Friday, March 26, 2010

Selvage Ethnography: Fashion in the Fray

One thing fashion bloggers never seem to talk about is function. There's the Teacher Costume blogs, of course, and all sorts of Rescued Clothes and Work Outfits, but what about clothes that have to look good AND put up with a lot of wear? And what do you do when the wear is just a little too much? This post is my first attempt to step in that direction--toward Pretty Clothes That Survive.

Once upon a time I was buying clothes for fieldwork in Belize. My Belize wardrobe consisted of cheap shirts and my two trusty pairs of Banana Republic bermudas (two pairs, in khaki and black, long-since dubbed my Jungle Pants) that have made it around the world and back more times than is probably fair to them. The key in finding clothes for the kind of work I was doing was to find some balance between Oh Lawd, It's So Hot I'm Melting and For the Love of God, Have Some Shame! If you're trying to convince people to let you interview their children, it's not like you can just wander around the beach in your Daisy Dukes.

My fashion inspiration in all of this was a line from Julia Alvarez's How the García Girls Lost Their Accents:

"Yolanda sees herself as they will, shabby in a black cotton skirt and jersey top, sandals on her feet, her wild black hair held back with a hair band. Like a missionary, her cousins will say, like one of those Peace Corps girls who have let themselves go so as to do dubious good in the world."

In other words, I decided to keep dressing up. While it's obviously important to be aware of the complex aesthetics (and, often, economic inequalities) of a postcolonial space, I decided that dressing too far down--something many of my American friends in Belize seemed awfully prone to--would be disrespectful to the people I'd be working with. So, in the spirit of professionalism, I was determined not to be one of these girls. Since I was seeking the help of consultants ranging from upper-level educational administration to Rastafari craftspeople, the challenge was to find clothes that were breathable, modest, and passable as businesslike without being extravagant. Ready-to-wear was surprisingly accomodating that summer, but my most prized piece was a lovely last hurrah from Isaac Mizrahi for Target (RIP), a pink 100% cotton shirtdress with sturdy pockets. Pockets, it should be noted, are DEEPLY important in all things--and a rare commodity in women's clothing.

Here's a shot of me looking rather ghostly in it:

Unfortunately, the combination of rainy season and a hand-dyed bag I bought for carrying my notebooks got the better of the dress. The strap of the bag was deep blue, and it seemed that the back of my dress would also be deep blue forever. However, I loved the dress so much that I couldn't make myself get rid of it, even two years later in a fairly unwearable state.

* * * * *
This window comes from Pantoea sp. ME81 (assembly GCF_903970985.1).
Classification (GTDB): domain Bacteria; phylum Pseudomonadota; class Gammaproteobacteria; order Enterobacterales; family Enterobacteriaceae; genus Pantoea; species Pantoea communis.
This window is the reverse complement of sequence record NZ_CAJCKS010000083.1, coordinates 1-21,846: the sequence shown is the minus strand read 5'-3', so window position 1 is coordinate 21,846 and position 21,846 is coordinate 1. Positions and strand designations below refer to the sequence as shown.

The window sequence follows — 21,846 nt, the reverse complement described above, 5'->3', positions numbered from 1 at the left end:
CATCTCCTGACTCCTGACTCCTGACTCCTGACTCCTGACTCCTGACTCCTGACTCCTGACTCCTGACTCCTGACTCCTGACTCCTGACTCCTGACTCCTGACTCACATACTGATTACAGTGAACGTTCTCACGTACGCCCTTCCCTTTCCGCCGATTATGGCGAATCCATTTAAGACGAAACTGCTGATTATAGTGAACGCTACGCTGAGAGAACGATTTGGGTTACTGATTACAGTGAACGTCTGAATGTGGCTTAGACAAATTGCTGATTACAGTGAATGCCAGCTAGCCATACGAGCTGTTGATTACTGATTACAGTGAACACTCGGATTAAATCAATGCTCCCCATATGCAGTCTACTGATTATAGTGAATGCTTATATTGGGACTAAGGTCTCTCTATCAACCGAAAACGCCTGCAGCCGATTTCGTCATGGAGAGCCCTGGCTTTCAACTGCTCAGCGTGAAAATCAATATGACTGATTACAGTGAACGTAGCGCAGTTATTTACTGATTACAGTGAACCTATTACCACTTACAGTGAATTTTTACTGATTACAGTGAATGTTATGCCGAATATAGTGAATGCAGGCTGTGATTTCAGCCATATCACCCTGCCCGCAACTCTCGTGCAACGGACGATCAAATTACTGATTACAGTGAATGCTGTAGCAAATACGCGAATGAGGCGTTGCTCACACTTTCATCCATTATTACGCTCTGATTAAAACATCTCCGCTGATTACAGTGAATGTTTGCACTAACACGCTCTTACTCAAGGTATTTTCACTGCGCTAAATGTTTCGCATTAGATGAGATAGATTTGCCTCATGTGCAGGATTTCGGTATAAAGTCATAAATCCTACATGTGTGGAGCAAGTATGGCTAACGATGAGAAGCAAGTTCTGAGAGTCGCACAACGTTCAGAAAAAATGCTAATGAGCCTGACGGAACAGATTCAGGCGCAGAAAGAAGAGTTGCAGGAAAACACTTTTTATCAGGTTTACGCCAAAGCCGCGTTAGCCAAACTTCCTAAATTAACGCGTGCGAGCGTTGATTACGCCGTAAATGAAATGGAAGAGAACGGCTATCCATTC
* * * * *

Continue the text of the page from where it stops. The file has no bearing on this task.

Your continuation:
I found the dress again when undertaking the Great Bedroom Excavation of 2010--which, by the way, I have demurred from blogging because it's going to have to happen in stages. Lots of stages. This is what it looked like:

And here is why I stopped wearing it:

I decided that it was time to put it back into the rotation, so I went to the grocery store and picked up a package of RIT Color Remover and two packages of RIT Navy Blue powder dye. (Navy Blue just seemed the obvious choice, given the color of the stain, and I figured that the Color Remover would help the final color look more even.)

I don't usually dye things. I am clumsy enough that I tend to avoid chemicals, and Laine and I do not have a functional washing machine. But this was personal. So as not to ruin any of our good cooking pots, I heated about three quarts of water in a stainless steel tureen on the stove, then put on some gloves and poured the water into our cast-off recycling bin with the packet of Color Remover. Then I threw the dress into the bin and stirred it with a big stick for about ten minutes.

Most of the color actually faded within the first few minutes.
Chemistry is awesome!

Then the dress looked like this:

I was actually pretty in love with the desaturated peach color, but Mizrahi's penchant for bright orange things still quite literally showed through. I thought it would look pretty silly to have giant orange blobs on my thighs, so I kept going with the Navy Blue dye. After I rinsed out the dress, I basically repeated the process shown above, but this time instead of Color Remover I added both packets of dye, a cup of table salt, and about a tablespoon of Forever New.

The end result was surprisingly good:

I rinsed it out as best I could (outside, of course), then let it dry on this branch overnight. The next day, I ran it through Shaun's washing machine (thanks!) and dryer. The final color is a nice purpleish blue. To test its colorfastness and to demonstrate my commitment to Pretty Clothes That Survive I incorporated it into my Chilly Weather Rainy Day Adventure Costume:

Two miles and lots of mud later...

Dress: Isaac Mizrahi for Target, dyed with RIT
Tights: Cynthia Rowland, via Gilt
Pashmina: Gift
Blazer: Old Navy, stolen from Shaun
Socks: Old Navy, stolen from Shaun
Shoes: Dr. Martens, stolen from Shaun

Over all, I would call this project a success. Two points of advice, however:

A) Don't use two packets of dye unless you want to be rinsing your garment for a VERY long time.

B) Follow the directions and use rubber gloves. I thought I could get away with using vinyl ones, but now my hands are sort of violet-colored. At least I'm matching.

And now, a nonsensical but vaguely relevant musical interlude!

1 comment:

  1. Huh huh "selvage." I love a good pun.
    Also, +++ for Depeche Mode content.